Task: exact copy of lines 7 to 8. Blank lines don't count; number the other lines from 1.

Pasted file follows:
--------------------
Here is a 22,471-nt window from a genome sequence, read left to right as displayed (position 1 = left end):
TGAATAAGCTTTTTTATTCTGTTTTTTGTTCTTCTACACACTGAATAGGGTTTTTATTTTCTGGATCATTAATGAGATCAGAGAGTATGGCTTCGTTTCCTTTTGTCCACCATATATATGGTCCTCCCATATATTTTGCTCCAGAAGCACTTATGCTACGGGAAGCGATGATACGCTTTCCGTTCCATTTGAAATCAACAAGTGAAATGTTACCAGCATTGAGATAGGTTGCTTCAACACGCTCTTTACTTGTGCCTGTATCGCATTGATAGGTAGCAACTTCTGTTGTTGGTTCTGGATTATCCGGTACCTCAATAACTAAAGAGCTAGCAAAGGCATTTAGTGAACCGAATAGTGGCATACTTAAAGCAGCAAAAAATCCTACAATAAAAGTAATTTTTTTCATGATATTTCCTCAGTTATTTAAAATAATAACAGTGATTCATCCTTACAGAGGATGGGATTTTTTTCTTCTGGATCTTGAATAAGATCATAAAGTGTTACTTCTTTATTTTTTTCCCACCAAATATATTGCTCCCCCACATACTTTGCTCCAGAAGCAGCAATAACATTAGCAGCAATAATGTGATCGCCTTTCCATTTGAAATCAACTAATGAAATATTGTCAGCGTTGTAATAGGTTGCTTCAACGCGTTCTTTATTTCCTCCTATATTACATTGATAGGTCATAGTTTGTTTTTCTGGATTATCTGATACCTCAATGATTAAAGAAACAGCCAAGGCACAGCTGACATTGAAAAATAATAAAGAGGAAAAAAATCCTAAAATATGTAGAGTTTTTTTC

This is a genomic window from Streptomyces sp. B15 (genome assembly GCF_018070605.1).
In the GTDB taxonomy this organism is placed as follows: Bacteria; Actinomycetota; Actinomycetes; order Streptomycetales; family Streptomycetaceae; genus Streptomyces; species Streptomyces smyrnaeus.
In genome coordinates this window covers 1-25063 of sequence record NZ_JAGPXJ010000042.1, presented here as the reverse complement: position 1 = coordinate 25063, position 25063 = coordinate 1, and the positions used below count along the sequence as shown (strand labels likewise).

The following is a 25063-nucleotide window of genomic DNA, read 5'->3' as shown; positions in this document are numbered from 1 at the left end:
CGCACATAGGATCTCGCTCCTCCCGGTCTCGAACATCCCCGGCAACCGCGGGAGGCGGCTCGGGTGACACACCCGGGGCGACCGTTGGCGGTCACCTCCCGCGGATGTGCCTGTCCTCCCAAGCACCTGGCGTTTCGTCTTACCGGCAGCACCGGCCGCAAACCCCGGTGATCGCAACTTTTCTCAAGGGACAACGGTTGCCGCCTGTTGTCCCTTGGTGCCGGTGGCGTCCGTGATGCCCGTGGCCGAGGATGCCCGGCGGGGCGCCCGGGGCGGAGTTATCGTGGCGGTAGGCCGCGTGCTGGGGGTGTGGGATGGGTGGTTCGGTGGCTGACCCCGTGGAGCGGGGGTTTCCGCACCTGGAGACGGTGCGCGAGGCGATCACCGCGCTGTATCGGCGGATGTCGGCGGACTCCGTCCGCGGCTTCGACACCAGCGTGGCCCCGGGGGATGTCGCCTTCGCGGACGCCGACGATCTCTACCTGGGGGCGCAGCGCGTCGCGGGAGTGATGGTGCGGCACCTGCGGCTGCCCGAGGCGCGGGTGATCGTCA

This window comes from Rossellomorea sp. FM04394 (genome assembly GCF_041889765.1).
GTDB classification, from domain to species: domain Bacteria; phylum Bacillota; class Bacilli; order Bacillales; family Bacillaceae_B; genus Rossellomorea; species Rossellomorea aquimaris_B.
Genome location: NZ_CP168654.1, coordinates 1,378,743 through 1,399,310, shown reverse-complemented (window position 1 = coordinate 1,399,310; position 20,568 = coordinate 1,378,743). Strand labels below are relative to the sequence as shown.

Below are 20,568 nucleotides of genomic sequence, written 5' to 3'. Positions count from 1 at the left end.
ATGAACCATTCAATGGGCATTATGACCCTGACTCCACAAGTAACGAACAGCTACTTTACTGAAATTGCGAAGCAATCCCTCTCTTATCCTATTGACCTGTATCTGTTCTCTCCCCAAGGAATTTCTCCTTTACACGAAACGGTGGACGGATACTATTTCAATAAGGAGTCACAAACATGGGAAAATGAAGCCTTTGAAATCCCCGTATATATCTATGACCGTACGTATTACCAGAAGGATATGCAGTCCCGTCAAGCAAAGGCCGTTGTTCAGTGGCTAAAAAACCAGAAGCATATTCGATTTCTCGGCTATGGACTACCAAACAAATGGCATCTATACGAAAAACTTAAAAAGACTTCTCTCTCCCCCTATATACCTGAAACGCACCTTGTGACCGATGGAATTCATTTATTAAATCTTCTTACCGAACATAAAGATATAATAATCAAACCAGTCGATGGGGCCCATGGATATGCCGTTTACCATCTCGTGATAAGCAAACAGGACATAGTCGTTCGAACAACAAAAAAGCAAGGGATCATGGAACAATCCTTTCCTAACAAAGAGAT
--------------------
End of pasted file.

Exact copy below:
CGCACATAGGATCTCGCTCCTCCCGGTCTCGAACATCCCCGGCAACCGCGGGAGGCGGCTCGGGTGACACACCCGGGGCGACCGTTGGCGGTCACCTCCCGCGGATGTGCCTGTCCTCCCAAGCACCTGGCGTTTCGTCTTACCGGCAGCACCGGCCGCAAACCCCGGTGATCGCAACTTTTCTCAAGGGACAACGGTTGCCGCCTGTTGTCCCTTGGTGCCGGTGGCGTCCGTGATGCCCGTGGCCGAGGATGCCCGGCGGGGCGCCCGGGGCGGAGTTATCGTGGCGGTAGGCCGCGTGCTGGGGGTGTGGGATGGGTGGTTCGGTGGCTGACCCCGTGGAGCGGGGGTTTCCGCACCTGGAGACGGTGCGCGAGGCGATCACCGCGCTGTATCGGCGGATGTCGGCGGACTCCGTCCGCGGCTTCGACACCAGCGTGGCCCCGGGGGATGTCGCCTTCGCGGACGCCGACGATCTCTACCTGGGGGCGCAGCGCGTCGCGGGAGTGATGGTGCGGCACCTGCGGCTGCCCGAGGCGCGGGTGATCGTCA

This window comes from Rossellomorea sp. FM04394 (genome assembly GCF_041889765.1).